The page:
Time to Remove Bind

Discussion in 'Server Stuff' started by Mun, May 23, 2014.

  1. Mun

    Mun Administrator

    One of the biggest things about VPS, virtual private servers, is there unneeded software. It isn’t per say crapware, but you don’t need them by default. They lowers the total capacity/functionality of your VPS node, they are security risk, and they are frankly bad for you in the long run.

    However, for this discussion I am going to talk about one program in particular, and it is called Bind. Bind, is a DNS, domain name server, handling application and is very popular, and very useful when used properly. It is commonly installed on the VPS by default for this reason. However, this can be very bad if used improperly.

    As per Wikipedia:

    BIND (pron.:/ˈbaɪnd/), or named (/ˈneɪmdiː/), is the most widely used DNS software on the Internet.[3][4] On Unix-like operating systems it is the de facto standard.

    Originally written by four graduate students at the Computer Systems Research Group at the University of California, Berkeley (UCB), the name originates as an acronym from Berkeley Internet Name Domain,[5] reflecting the application’s use within UCB.

    BIND was first released with Berkeley Software Distribution 4.3BSD, and as such, it is free and open source software. Paul Vixie started maintaining it in 1988 while working for Digital Equipment Corporation. As of 2012, the Internet Systems Consortium maintains, updates, and writes new versions of BIND.

    To this day it is still very powerful, and I even use it in certain cases like DNS recursive/proxy handling at the school district I work for. Not only is it extremely powerful in this functionality, but has made our internal DNS extremely resilient and fast. That particular server has been up for over 100 days and counting, and is a champ at handling ~1600 computers DNS queries on a daily basis. It does all this on a small 2 core VM with the average load of .20.

    However, many providers use a common template for OpenVZ environments, and in this template is usually bind, and a few other things. This in actually is a bad thing, as many people don’t even know it is installed, and thus oblivious to one of its most damaging problems. This problem is DNS reflection attacks, and they are probably one of the worst type of attacks that are currently roaming the internet. These attacks are commonly apart of a much larger attack called a DDOS, or distributed denial of service.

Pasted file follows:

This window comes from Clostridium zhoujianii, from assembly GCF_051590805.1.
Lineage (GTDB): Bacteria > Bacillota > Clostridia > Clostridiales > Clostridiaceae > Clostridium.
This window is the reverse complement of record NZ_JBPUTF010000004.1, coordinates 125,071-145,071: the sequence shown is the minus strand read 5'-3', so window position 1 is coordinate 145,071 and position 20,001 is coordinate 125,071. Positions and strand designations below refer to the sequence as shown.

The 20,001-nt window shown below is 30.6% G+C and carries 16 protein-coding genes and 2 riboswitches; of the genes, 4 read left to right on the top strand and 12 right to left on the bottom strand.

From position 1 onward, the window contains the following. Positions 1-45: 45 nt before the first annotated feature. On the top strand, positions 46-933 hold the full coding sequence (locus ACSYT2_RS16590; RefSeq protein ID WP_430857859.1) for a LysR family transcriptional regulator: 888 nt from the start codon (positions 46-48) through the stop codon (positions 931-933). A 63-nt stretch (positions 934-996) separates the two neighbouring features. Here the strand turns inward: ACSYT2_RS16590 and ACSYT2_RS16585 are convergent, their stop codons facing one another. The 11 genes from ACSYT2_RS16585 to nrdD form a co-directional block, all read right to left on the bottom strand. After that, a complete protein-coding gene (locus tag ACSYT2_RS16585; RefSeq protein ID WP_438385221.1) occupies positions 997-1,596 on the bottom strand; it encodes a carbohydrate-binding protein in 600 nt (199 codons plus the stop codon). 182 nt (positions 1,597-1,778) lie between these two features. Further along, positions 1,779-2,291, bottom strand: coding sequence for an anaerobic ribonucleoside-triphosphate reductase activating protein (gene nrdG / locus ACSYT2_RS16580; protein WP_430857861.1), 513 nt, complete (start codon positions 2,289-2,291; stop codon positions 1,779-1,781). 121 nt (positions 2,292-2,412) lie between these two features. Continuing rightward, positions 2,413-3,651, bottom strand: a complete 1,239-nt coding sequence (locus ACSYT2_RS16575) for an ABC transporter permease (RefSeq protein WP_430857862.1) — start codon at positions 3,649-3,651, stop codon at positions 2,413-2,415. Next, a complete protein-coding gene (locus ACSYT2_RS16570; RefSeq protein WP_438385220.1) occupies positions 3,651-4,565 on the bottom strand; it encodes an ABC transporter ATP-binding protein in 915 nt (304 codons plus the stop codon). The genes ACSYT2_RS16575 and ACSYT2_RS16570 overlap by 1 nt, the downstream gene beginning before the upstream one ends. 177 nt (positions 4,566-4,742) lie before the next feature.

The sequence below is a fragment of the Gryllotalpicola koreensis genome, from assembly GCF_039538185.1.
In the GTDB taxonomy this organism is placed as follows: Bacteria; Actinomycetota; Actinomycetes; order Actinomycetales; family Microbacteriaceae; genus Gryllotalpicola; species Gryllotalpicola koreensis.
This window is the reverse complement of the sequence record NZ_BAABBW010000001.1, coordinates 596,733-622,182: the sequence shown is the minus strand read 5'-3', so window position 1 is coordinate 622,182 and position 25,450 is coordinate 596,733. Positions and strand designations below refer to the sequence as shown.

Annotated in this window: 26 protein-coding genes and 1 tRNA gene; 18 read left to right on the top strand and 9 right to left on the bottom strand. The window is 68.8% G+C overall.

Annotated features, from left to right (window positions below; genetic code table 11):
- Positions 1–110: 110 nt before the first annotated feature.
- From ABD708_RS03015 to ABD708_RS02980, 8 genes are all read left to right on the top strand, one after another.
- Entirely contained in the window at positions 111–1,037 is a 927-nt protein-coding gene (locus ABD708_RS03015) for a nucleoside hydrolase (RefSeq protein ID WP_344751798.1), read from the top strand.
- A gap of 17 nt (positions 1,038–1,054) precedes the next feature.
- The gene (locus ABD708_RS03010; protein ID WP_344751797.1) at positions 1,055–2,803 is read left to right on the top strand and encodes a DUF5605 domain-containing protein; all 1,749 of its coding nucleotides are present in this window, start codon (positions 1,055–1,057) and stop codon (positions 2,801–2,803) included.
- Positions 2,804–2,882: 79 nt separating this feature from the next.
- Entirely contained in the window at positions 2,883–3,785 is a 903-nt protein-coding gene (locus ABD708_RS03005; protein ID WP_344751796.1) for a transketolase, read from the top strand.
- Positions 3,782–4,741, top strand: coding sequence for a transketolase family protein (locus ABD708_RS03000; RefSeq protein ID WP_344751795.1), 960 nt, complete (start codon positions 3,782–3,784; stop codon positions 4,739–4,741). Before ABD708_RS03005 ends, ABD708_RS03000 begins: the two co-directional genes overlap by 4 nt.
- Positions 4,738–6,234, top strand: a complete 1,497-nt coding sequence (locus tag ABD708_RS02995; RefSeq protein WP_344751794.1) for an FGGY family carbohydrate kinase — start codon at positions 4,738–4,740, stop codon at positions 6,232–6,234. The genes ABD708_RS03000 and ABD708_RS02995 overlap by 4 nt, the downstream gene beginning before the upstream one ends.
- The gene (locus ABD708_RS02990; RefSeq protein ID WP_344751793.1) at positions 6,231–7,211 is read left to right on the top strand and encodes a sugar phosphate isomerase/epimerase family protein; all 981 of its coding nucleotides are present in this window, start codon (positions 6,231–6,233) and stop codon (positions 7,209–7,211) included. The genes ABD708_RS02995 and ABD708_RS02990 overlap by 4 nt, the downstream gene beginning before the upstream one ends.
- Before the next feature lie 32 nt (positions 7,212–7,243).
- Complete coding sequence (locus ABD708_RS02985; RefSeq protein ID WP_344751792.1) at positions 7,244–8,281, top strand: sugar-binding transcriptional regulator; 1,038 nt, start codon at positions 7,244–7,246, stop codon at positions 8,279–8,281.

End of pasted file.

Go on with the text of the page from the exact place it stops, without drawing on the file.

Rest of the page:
Time to get technical:
    To do this an attacker creates a malformed packet. This malformed packet has a source address of the attackers victim. This is then sent by the attacker to a vulnerable DNS server, and asks for the root name server schema, which is then sent to the attackers victim. By asking for the root name server schema, the attacker has also amplified the attackers total bandwidth, and hidden his own attacking IP address. An attacker usually uses a large number of different hijacked nodes to query hundreds if not thousands of vulnerable DNS servers in a single attack. The main point of these attacks is to deny service to a said site, app, or host.

    How is this possible? Well this is possible due to the network fabric that DNS was built on, called UDP. Unlike TCP, UDP doesn’t require a verification/confirmation packet. It simply sends and “prays” that it gets to the destination. i.e. phone calls. Since no verification is needed the DNS server unknowingly sends the response to the victim.

    [​IMG]

    This is showing off a simple DNS reflection attack

    The pic above shows a simple attack using only one vulnerable DNS node. All the attacker would have to do is query one of the many other nodes shown to expand the attack.


    Now you may ask why should you care? Well you should care because if you have bind installed on your VPS then you may unintentionally be used in this said attack as one of the many vulnerable DNS nodes. This not only will use up your bandwidth, but you or your provider will also receive abuse tickets, and possibly even TOS violations. Now you aren’t intentionally attacking the victim, but you are being used, without your consent as a participant in a said DDOS.

    Long story short, if you don’t need bind, uninstall it.

    For Debian / Ubuntu / Mint or any other .deb platform:
    Code:
    
      apt-get remove bind9 bind9*
    
      read the prompt carefully, and type “y” if you see no dependency issues.
    
    For Centos, and Yum based platfoms:
    Code:
      yum remove bind
    
      read the prompt carefully, and type “y” if you see no dependency issues.
    
    For any other operating systems not shown, take a gander at google, and there should be a guide floating around the internet someplace.

    If you do need it, then check out NDS, or cloudflare.com who will host your DNS for free. (I personally suggest cloudflare.com)


    Some articles related to DNS Reflection attacks:

    http://blog.cloudflare.com/the-ddos-that-almost-broke-the-internet
     
    maszd likes this.

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